RW:  I know you have a pretty extensive collection of books, particularly children’s books.  What about them interests you, and how does that inform your own work?

 MD:  I started collecting kids’ books for the artwork. At first, I was mainly into books from the 1950’s and 60’s. Modernism’s influence and the printing limitations of that period lead to some beautiful and surprising graphic decisions. Sometimes I’d isolate a tiny detail found in an illustration and use it as a starting point for a work of my own.

 When I had kids, and started really reading these books, my priorities changed. It wasn’t just about the art anymore. I would have to return to these books over and over again and I became really aware of the form. A children’s book has fixed parameters and that makes every small decision important. For me, the best of these books combine love, humour, graphic simplicity, and maybe a bit of melancholy.

 RW:  What about music?  I know you like a lot of different types of music, but one of the interests we both share is an appreciation of Gospel music.  I’m not a very religious person myself, but there is something very powerful about the devotion and faith expressed in this music.

 MD: I think it’s the same reason I’m attracted to a lot of devotional or visionary art. Faith and purpose become tangible through art. That focused intention creates a real energy that I admire, and desire. I am not a religious person either, but the music is undeniably transcendent for me.  I once titled an exhibition The Middle of the Air(MKG127, 2012). It’s a cropped lyric from the gospel standard Ezekiel Saw the Wheel. In the song, the reference is to the sky where a vision took place. Taken out of context, those words refer to an impossible space, an unknowable thing—maybe isolating that detail gets me closer to what I’m looking for in the music to begin with.

 RWThese new kinetic pieces made with clock motors are quite calming/ hypnotizing.  You have a history of making kinetic art/sound sculptures, and from the videos I have seen of your early installations, they were quite chaotic, and gloriously so.  These seem much quieter, more pensive but equally powerful.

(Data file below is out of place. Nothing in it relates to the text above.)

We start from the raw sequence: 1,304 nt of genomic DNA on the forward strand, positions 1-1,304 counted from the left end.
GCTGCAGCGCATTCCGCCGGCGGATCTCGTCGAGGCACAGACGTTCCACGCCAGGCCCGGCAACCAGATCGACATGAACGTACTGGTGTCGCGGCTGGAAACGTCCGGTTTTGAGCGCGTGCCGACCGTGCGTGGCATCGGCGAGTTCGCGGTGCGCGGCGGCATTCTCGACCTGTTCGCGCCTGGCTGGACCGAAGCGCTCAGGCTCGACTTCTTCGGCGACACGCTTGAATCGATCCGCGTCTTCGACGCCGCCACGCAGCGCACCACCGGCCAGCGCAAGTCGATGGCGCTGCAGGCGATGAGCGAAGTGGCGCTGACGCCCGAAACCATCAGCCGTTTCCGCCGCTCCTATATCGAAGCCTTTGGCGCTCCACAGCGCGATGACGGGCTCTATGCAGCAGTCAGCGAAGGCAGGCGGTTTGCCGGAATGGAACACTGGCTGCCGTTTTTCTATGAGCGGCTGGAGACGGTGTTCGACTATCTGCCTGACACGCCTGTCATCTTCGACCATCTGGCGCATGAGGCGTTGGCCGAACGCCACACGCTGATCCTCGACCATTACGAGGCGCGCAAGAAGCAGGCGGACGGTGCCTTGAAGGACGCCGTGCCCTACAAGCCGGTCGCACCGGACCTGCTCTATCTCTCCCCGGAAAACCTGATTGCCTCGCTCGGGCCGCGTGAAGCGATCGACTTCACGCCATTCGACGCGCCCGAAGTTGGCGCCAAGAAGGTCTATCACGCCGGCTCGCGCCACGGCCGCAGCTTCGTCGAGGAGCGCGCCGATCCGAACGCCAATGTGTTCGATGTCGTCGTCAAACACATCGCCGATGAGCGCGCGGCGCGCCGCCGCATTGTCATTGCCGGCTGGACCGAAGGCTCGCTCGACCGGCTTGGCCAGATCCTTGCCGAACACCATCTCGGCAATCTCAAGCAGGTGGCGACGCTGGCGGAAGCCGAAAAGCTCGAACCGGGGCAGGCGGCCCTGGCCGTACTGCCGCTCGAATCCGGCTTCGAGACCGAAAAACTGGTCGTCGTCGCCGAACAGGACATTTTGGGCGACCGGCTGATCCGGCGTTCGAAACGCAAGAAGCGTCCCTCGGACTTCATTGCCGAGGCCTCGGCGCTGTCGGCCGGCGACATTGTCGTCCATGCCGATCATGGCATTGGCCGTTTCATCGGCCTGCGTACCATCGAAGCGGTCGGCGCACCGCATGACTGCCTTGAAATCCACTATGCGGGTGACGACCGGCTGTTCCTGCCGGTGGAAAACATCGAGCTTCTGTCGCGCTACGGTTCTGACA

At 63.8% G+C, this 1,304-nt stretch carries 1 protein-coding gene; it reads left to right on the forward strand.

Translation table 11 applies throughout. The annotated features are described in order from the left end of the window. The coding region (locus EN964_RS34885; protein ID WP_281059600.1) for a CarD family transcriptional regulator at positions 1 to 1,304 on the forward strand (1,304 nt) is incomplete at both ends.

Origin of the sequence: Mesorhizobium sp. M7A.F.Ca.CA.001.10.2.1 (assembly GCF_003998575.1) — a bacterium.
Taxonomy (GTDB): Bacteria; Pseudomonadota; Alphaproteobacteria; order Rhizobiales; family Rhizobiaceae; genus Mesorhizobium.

MD:  Those earliest machine installations were made with my friend Tom Elliott. That work was my first real collaboration and it was about discovery through experimentation and improvisation. We were working with found objects and combining them in whatever way we could to create sound---any sound---A joyful noise.

Those installations were like gardens that needed to be constantly tended to, to keep them alive, but it could be frustrating for that reason, to keep fixing and rebuilding, and to worry about fires.

I continued with this work on my own, making instruments and sound-machines, but that work fell away over time as I focused on other things. These new clock pieces mark a return to kinetic work. I missed it. Now, it’s controlled. The clock movements I use are silent and reliable. For me, these pieces do have a calming effect. A clock would normally make me anxious.

It’s kind of like I’ve transitioned from punk to new age.

RW:  Okay, one more question.  There are a few things that seem to reappear in your art, themes if you will.  I won’t ask you about all of them, but two that seem really important, at least to me, are Eggs and Clocks.  Actually, if you think about it, they are sort of connected.  Are they connected?  I mean, I guess everything is connected.  Actually, that seems to maybe be one thing your work is “about.

MD: The egg is a perfect form. It’s an object that can be represented by its shape alone. No other information is required. And everything is there already in terms of meaning, so it’s a perfect starting point. A clock is similar in terms of inherent meaning. In my life, time is at the center of everything, causing all sorts of problems. I guess that’s the case for everyone.

Rob Wakshinski is an artist who lives and works in Winnipeg.